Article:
An automated backup strategy is the key to avoiding tears when your hard drive inevitably fails.
With Apple machines, this is typically handled at the desktop level with an external drive and TimeMachine. (Incidentally I'm partial to the OtherWorldComputing on-the-go's myself since they don't need a power adapter...)
The problem with TimeMachine and local backups, in an enterprise context, is that it's hard to tell whether people are actually backing things up or not. What if the TimeMachine drive has failed for some reason? You will keep right on living, without realizing your user (or perhaps you) aren't actually successfully backing things up.
This is exactly the sort of problem that monitoring systems are supposed to solve, and my personal choice for monitoring is still nagios (though I hear good things about OpenNMS). You don't have to use a monitoring system perhaps - you could just have the script send you mail similar to my previous MacPorts check, but I like nagios because it maintains a history of previous events and has a flexible communication infrastructure.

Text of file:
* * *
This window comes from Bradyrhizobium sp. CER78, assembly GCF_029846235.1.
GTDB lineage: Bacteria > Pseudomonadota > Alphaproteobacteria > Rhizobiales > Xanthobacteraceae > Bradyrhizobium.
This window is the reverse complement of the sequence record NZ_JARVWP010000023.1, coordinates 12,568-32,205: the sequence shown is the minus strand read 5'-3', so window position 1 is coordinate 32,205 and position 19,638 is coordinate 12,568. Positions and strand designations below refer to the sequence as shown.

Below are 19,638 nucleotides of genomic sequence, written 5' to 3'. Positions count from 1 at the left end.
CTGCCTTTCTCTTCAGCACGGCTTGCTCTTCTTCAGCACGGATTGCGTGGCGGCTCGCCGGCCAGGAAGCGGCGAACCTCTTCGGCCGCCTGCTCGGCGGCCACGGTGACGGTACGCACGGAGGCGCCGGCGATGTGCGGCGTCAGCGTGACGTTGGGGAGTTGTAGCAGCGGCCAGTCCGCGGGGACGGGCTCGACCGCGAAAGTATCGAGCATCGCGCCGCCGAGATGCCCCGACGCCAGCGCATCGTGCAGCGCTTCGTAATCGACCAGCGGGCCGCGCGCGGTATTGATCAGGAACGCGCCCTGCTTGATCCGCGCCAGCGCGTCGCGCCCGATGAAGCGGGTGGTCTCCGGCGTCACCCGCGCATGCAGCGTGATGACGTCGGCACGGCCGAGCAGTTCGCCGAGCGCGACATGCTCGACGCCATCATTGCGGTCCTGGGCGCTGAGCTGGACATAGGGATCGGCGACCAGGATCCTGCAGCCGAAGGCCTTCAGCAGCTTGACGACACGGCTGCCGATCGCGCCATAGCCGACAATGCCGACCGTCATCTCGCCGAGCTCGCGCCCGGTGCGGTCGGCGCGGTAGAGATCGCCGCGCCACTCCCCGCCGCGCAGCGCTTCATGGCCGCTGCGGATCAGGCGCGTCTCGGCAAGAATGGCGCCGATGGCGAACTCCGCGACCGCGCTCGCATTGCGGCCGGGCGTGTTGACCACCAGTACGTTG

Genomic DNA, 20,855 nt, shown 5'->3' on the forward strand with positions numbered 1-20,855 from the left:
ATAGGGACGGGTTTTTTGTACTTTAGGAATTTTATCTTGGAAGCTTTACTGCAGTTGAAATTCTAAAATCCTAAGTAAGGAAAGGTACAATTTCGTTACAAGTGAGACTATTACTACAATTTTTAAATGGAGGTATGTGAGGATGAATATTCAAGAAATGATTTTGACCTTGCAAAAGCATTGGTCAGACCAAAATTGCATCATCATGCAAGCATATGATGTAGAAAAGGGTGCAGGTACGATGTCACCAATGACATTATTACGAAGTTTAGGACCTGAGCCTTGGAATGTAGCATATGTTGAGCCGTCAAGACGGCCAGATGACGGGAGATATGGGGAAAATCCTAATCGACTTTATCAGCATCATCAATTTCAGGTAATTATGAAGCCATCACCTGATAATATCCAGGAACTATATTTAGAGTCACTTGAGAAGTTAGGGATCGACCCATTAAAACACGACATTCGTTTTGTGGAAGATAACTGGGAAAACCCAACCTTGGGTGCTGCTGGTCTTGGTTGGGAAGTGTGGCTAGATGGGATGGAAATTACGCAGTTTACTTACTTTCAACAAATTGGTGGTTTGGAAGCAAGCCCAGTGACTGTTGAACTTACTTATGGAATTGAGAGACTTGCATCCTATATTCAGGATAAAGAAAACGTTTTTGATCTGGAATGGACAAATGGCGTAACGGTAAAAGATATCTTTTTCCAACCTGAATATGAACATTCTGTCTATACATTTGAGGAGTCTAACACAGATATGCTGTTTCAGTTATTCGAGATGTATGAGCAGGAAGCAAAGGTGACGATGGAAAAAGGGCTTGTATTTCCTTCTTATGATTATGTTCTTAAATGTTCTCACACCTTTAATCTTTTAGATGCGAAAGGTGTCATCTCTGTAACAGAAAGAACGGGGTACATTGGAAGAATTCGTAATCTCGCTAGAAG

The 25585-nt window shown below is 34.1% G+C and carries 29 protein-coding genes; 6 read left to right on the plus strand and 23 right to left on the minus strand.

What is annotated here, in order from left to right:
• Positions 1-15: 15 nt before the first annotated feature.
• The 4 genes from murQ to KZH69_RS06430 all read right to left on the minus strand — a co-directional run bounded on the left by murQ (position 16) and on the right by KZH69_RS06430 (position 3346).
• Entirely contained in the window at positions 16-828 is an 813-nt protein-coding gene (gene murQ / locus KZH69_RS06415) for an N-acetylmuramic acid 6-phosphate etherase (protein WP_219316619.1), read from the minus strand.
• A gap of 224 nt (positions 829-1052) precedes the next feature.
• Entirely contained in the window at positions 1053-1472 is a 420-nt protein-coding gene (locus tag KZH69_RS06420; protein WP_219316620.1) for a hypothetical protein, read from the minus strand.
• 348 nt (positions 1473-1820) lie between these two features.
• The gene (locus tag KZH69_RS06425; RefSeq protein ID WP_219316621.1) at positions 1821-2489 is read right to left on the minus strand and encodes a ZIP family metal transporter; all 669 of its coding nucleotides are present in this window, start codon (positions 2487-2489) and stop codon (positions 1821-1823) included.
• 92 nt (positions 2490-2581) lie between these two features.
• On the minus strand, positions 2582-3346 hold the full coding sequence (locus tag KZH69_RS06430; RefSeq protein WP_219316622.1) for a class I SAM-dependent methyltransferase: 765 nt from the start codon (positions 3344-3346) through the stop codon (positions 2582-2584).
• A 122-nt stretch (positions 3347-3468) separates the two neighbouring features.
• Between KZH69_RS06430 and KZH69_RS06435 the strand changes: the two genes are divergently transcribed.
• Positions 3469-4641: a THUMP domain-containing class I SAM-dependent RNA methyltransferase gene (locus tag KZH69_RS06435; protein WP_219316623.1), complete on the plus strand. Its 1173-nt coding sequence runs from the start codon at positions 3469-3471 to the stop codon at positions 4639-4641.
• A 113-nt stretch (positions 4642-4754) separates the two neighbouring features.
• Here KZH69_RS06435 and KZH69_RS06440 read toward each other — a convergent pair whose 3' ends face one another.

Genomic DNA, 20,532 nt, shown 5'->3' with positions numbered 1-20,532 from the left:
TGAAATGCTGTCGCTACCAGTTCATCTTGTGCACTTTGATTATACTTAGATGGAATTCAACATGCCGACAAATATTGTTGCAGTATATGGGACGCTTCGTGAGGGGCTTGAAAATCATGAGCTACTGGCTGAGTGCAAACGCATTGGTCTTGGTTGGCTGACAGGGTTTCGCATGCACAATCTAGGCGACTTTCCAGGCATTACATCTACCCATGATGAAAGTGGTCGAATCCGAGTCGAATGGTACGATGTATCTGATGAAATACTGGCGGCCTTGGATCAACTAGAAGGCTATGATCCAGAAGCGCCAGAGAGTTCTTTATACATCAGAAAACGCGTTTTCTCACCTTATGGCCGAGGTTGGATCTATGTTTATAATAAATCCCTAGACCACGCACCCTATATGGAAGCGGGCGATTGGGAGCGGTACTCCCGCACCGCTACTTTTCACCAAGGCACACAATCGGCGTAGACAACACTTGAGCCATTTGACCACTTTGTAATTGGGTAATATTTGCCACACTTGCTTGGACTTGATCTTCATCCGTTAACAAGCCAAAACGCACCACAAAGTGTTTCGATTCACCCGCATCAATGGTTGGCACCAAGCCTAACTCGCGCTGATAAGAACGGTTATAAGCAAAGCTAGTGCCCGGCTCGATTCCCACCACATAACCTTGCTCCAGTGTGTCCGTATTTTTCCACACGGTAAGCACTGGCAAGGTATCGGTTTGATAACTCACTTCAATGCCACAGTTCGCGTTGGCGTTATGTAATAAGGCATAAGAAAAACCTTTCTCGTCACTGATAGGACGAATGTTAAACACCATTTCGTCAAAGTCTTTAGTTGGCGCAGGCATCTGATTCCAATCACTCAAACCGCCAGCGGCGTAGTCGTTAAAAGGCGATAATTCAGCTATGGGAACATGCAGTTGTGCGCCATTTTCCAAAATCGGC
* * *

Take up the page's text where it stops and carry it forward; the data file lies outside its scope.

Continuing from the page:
But how to monitor the local TimeMachine backup status of a laptop with a centralized monitoring server like nagios?
The strategy I chose is to have a script on the local machine run daily (via an /etc/periodic/ entry) that scans for successful backups, fishes out the most recent success timestamp, and uses ssh to make an entry on my nagios server in a file. Then the I wrote a quick nagios plugin that inspect a timestamp in a file and measure whether it is acceptably recent or not.
If this is interesting to you - grab both of those little scripts from the link above and enjoy.
If you have a totally different strategy for monitoring local backup status, I'd be curious to hear it - please add a comment.